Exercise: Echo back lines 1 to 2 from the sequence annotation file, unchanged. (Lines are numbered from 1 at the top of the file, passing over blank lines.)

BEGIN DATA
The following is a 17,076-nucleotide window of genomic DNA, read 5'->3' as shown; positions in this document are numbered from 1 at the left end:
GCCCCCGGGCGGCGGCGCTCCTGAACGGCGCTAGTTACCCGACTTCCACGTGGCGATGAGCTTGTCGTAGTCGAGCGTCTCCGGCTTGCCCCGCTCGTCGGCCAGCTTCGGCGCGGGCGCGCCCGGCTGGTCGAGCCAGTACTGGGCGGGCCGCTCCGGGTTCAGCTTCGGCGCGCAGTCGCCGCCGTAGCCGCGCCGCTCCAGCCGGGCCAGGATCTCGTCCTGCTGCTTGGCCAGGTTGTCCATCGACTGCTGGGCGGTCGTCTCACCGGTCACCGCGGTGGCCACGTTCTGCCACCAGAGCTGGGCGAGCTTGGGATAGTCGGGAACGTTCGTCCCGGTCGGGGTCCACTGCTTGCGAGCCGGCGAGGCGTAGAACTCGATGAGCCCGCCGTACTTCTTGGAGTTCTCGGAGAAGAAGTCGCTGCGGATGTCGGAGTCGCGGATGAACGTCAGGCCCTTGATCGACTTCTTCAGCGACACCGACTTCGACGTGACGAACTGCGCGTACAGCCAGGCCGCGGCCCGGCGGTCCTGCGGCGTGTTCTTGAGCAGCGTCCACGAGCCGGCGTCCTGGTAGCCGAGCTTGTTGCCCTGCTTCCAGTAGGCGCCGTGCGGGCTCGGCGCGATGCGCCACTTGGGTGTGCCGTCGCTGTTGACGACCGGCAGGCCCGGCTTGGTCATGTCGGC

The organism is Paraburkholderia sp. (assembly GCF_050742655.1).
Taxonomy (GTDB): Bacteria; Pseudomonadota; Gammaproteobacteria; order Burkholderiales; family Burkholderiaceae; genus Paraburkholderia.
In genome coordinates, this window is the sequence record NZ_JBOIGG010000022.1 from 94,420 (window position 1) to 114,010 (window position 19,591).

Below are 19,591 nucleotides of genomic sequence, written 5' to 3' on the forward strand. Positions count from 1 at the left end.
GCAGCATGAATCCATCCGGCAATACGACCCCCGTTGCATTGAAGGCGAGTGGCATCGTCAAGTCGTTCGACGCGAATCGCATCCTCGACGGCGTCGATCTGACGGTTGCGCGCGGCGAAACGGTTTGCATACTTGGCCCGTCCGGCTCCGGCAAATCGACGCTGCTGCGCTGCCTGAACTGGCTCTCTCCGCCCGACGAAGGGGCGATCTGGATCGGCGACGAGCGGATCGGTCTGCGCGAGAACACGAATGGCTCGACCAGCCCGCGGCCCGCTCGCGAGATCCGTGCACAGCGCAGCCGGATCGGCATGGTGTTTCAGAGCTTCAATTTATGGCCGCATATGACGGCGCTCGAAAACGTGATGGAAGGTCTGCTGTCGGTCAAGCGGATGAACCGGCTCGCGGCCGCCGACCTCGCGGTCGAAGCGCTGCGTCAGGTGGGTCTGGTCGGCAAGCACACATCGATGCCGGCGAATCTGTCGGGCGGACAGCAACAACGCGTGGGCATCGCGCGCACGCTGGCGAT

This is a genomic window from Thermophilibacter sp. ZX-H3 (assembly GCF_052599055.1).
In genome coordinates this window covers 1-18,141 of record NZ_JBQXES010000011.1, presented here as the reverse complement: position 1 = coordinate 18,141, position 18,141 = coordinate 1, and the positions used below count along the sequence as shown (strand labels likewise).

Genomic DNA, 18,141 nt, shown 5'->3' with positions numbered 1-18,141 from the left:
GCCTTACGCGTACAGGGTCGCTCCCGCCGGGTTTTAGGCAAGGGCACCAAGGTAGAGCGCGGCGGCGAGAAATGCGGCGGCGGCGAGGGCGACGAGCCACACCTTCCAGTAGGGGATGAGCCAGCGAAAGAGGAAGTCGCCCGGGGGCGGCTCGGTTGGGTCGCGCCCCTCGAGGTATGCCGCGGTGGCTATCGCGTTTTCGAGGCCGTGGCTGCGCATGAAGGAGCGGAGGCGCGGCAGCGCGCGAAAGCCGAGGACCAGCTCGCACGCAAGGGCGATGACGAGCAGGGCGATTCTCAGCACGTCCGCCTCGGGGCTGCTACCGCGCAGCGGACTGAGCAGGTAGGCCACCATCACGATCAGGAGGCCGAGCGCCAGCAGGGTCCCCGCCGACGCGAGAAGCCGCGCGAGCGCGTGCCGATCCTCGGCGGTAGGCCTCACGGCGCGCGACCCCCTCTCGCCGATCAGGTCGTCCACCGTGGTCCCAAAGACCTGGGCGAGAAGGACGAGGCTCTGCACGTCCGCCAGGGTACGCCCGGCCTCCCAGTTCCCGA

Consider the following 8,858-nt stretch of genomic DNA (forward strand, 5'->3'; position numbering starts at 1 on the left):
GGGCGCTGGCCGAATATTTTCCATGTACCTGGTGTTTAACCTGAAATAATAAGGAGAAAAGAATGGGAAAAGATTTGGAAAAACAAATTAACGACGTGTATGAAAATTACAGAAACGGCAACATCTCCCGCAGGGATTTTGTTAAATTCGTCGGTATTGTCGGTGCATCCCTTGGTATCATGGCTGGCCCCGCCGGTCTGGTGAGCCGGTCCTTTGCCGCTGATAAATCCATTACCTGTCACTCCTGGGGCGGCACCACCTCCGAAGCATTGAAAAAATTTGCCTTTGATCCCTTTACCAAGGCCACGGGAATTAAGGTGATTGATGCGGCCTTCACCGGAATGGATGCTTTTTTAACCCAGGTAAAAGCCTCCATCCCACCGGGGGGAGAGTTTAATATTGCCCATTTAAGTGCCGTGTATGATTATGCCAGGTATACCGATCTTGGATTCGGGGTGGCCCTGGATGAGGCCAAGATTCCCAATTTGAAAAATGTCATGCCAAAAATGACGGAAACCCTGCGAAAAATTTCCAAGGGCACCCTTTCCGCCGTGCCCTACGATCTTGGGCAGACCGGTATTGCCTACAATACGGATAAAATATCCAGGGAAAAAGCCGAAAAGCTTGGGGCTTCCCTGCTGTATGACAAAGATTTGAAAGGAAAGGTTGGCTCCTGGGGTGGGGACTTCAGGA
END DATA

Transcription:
The following is a 17,076-nucleotide window of genomic DNA, read 5'->3' as shown; positions in this document are numbered from 1 at the left end:
GCCCCCGGGCGGCGGCGCTCCTGAACGGCGCTAGTTACCCGACTTCCACGTGGCGATGAGCTTGTCGTAGTCGAGCGTCTCCGGCTTGCCCCGCTCGTCGGCCAGCTTCGGCGCGGGCGCGCCCGGCTGGTCGAGCCAGTACTGGGCGGGCCGCTCCGGGTTCAGCTTCGGCGCGCAGTCGCCGCCGTAGCCGCGCCGCTCCAGCCGGGCCAGGATCTCGTCCTGCTGCTTGGCCAGGTTGTCCATCGACTGCTGGGCGGTCGTCTCACCGGTCACCGCGGTGGCCACGTTCTGCCACCAGAGCTGGGCGAGCTTGGGATAGTCGGGAACGTTCGTCCCGGTCGGGGTCCACTGCTTGCGAGCCGGCGAGGCGTAGAACTCGATGAGCCCGCCGTACTTCTTGGAGTTCTCGGAGAAGAAGTCGCTGCGGATGTCGGAGTCGCGGATGAACGTCAGGCCCTTGATCGACTTCTTCAGCGACACCGACTTCGACGTGACGAACTGCGCGTACAGCCAGGCCGCGGCCCGGCGGTCCTGCGGCGTGTTCTTGAGCAGCGTCCACGAGCCGGCGTCCTGGTAGCCGAGCTTGTTGCCCTGCTTCCAGTAGGCGCCGTGCGGGCTCGGCGCGATGCGCCACTTGGGTGTGCCGTCGCTGTTGACGACCGGCAGGCCCGGCTTGGTCATGTCGGC